Kentucky has built a user-friendly system that allows teachers and administrators to access and make better decisions based on student achievement reports. For example, administrators using the system found that students getting the same grades at different high schools had grossly different needs for remedial education in college, a finding which led to instituting a statewide standardized test to compare schools with one another. As a result of this and other education reforms, the percentage of college-going students in the state has increased, while the percentage of students needing remediation in college has decreased.
State laws and regulations have the power to help or hinder the adoption of data-driven innovations in K-12 education. While there have been a few positive developments, overall, the current patchwork of state laws imposes substantial limitations on student data. Importantly, unless states adopt policies to foster data sharing between schools and third-parties, the private sector will face an uphill battle to bring data analytics to the education sector. In addition, unless states harmonize their policies, the complexity of complying with different state requirements will impede the development of a robust national market for data-driven educational technology and limit the ability of researchers to compare the performance of education policies in different states.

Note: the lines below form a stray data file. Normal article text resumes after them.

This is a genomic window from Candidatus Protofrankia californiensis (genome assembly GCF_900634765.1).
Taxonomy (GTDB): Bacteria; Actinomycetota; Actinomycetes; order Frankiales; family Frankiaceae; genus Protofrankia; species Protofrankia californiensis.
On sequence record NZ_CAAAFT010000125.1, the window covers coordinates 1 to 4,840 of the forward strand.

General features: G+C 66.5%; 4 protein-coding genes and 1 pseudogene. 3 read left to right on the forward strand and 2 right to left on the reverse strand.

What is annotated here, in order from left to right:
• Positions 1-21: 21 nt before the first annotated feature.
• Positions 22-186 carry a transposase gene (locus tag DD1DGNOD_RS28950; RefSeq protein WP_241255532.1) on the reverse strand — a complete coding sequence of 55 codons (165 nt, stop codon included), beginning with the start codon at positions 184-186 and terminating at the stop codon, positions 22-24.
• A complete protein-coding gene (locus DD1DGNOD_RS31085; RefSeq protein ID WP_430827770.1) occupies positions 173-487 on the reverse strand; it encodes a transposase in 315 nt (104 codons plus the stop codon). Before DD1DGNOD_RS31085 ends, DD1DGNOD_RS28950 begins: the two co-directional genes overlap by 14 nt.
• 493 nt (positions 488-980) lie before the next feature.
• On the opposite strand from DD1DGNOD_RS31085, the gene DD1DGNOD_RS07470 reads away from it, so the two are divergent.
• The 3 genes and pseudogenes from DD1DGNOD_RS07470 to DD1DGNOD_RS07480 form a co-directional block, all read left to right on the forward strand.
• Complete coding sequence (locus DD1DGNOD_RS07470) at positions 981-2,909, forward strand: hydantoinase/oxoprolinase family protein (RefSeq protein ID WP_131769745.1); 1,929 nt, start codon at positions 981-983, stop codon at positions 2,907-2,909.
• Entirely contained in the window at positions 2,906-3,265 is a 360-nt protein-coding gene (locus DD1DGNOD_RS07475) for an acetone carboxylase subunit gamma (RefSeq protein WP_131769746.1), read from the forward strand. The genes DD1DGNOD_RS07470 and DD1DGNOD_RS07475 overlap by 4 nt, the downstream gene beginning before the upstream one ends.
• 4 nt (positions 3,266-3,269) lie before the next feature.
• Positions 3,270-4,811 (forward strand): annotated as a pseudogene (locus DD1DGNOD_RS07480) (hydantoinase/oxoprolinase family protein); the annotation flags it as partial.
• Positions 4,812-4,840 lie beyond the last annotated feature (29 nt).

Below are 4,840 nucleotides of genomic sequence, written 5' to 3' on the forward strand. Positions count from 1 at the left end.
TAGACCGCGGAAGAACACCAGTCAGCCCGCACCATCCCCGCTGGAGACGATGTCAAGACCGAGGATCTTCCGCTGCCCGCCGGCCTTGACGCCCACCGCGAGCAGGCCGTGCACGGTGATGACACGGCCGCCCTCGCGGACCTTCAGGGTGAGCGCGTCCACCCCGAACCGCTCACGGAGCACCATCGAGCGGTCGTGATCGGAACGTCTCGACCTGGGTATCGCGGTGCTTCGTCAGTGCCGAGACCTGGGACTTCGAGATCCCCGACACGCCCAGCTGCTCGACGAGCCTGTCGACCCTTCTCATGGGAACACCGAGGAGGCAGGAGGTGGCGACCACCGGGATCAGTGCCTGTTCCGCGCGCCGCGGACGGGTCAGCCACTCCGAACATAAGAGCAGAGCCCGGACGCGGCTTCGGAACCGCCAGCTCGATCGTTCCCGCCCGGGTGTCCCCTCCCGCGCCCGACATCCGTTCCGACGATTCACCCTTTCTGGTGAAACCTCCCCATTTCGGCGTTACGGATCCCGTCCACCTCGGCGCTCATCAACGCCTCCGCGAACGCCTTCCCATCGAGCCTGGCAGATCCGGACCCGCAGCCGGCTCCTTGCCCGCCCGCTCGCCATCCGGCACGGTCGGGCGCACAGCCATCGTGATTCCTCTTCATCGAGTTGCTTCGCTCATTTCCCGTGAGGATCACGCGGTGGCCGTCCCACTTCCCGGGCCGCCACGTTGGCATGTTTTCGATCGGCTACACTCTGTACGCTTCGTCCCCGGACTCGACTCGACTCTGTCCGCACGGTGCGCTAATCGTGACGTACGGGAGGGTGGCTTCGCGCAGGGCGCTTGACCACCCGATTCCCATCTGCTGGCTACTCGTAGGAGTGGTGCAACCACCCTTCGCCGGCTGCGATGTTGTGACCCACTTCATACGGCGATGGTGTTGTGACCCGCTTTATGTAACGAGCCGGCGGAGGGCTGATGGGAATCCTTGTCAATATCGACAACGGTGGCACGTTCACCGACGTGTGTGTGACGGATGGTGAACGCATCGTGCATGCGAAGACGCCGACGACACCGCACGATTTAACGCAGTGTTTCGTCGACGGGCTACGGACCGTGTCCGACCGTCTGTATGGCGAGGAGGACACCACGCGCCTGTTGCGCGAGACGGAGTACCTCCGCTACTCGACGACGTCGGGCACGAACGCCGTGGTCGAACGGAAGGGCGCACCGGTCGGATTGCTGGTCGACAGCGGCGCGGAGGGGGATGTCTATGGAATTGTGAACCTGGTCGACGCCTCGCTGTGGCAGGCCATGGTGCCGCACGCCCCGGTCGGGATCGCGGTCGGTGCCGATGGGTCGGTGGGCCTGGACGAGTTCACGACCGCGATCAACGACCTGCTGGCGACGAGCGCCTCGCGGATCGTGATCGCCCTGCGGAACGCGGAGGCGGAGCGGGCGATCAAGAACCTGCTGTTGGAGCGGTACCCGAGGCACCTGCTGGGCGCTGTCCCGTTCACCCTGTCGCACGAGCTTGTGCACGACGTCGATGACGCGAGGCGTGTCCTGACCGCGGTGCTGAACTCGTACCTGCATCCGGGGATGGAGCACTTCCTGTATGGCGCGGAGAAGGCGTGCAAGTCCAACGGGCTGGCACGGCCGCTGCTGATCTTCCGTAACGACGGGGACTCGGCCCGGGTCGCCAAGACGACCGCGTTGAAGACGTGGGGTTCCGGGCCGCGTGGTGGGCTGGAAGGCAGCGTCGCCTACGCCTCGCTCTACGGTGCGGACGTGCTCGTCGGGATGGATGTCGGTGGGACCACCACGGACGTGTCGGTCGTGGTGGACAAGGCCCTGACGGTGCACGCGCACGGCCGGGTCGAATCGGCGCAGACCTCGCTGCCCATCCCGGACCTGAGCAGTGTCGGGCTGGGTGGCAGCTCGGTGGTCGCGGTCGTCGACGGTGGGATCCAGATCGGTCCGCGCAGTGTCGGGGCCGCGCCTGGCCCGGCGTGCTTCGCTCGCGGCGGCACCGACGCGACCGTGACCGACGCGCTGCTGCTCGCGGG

Many states are actively considering changes to their laws governing student data. This year alone, 32 states have already proposed 83 bills to address student data issues. As states consider these revisions, it is imperative that they understand that the use of “big data” offers enormous opportunities to improve educational outcomes, but these opportunities will not be realized if policymakers erect legal barriers preventing the collection, sharing, and use of student data.